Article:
Good Nationalism and Bad Nationalism, Good Globalism and Bad Globalism

Leo Tolstoy wrote, at the start of Anna Karenina, that “Happy families are all alike; every unhappy family is unhappy in its own way”. Any occultist who understands that law of “as above, so below” also understands that this rule of Tolstoy’s also holds true for individuals – and for nations. Unhappiness expresses itself in a myriad of ways at all levels of reality.

The basis of empathy is the realisation that excessive self-regard leads to an increase in the suffering of other sentient beings. This excessive self-regard does harm on the level of the individual by, for example, inducing the individual to prioritise their own desires above other people’s needs. This leads to people going without and suffering heavily for the sake of a small amount of benefit to one other person.

However, there is also a good form of individualism. Happy individuals don’t feel the need to prioritise themselves over the rest of the world, because they don’t subscribe to a slave morality that tells them that the world owes them anything. But neither do they feel the need to prioritise the world at their own expense because of some masochism or deeply-imbedded guilt trip.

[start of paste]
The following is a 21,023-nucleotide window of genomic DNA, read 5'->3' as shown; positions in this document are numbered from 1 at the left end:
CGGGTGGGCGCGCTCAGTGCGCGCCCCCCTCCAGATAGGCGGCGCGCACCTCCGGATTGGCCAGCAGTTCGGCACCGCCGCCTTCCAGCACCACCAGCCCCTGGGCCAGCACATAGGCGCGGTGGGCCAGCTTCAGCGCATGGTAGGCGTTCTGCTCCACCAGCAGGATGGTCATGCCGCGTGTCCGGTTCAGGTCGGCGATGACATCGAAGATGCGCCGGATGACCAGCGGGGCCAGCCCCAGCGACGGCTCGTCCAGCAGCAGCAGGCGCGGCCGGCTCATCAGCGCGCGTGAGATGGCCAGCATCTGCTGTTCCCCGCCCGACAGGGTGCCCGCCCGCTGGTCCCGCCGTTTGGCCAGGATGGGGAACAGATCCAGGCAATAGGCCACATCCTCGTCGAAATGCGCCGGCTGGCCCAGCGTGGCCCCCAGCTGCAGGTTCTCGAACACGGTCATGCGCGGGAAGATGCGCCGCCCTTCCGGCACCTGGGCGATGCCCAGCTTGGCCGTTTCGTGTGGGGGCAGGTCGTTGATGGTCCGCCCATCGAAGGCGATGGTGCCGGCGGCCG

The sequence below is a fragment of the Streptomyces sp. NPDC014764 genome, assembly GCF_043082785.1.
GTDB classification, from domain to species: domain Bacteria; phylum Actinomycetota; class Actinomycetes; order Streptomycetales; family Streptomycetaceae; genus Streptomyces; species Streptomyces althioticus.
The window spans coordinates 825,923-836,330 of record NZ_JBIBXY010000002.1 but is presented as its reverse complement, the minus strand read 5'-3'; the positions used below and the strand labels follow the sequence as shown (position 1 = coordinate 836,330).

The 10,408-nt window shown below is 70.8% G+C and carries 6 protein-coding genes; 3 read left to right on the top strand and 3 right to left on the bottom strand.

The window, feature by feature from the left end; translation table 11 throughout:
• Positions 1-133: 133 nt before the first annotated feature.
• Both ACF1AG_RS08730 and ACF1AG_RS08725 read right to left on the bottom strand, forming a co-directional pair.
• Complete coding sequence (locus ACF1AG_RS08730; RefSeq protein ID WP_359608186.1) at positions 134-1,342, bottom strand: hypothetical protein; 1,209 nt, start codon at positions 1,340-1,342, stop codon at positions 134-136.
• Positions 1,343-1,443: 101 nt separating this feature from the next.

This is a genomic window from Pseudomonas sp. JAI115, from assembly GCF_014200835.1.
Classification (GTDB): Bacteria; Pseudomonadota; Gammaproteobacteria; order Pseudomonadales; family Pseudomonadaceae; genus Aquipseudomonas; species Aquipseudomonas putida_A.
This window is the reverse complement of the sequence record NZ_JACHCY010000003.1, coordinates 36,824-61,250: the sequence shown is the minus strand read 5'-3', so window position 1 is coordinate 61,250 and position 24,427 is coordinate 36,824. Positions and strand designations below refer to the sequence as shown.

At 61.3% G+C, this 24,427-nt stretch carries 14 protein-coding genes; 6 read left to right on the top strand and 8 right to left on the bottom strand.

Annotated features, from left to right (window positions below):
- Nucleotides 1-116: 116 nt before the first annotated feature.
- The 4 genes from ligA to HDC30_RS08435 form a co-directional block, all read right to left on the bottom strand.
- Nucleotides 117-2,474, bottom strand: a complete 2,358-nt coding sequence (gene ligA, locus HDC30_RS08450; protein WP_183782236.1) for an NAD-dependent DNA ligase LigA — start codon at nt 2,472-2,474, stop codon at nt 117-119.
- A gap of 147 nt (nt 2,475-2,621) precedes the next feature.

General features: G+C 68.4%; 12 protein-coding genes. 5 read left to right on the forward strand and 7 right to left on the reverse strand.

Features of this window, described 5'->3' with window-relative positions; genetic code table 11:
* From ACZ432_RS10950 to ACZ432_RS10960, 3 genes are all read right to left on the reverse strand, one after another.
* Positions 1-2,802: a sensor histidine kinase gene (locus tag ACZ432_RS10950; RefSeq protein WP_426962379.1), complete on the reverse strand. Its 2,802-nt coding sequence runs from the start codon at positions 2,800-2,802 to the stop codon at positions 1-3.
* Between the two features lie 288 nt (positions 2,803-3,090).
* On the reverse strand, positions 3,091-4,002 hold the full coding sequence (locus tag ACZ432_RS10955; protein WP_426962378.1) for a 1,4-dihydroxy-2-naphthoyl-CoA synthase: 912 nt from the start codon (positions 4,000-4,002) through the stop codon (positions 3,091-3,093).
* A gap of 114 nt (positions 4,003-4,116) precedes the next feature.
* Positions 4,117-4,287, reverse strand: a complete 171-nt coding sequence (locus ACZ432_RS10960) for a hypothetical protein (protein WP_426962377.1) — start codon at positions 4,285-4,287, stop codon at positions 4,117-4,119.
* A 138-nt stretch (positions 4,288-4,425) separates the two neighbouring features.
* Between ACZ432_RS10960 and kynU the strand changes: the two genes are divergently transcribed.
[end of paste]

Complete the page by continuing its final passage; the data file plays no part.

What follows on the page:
The good form of individualism acknowledges that, although every individual lives in a wider community and even wider communities, the individual themselves gets to decide over their own body and mind (see the Sevenfold Conception of inherent human rights) and not the community. As a result, they resist peer pressure and mob mentality for the sake of making the correct decisions.

So we can see that there is a good individualism and bad individualism. If we go the other way up the Great Fractal, past the family, we can find both nationalism and globalism. Despite the prevalence of the aggressive form of nationalism over much of the past 200 years, the idea that nationalism is automatically bad is globalist propaganda. Nationalism, per se, isn’t any worse than identifying at any other level of the Great Fractal.

As per the Tolstoy quote in the opening paragraph of this essay, we can see that healthy nationalisms are all alike, but unhealthy forms of nationalism are all different.

The good form of nationalism is the same as the good form of caring about one’s family and one’s community. In much the same way that solidarity with one’s family can induce one to have goodwill towards second cousins etc. who one is meeting for the first time, so can solidarity with one’s nation induce one to have goodwill towards countrymen who one meets for the first time.

The bad form of nationalism is the same as the bad form of individualism. It can be found wherever a person (or group of people) make decisions that grant minor benefits to one nation but at the major expense of others – or of the world system. The worst expression of this kind of nationalism could perhaps be found in the colonial actions of Belgium in the Congo during the 19th century, and most globalists claim to be fundamentally motivated by opposition to this kind of nationalism.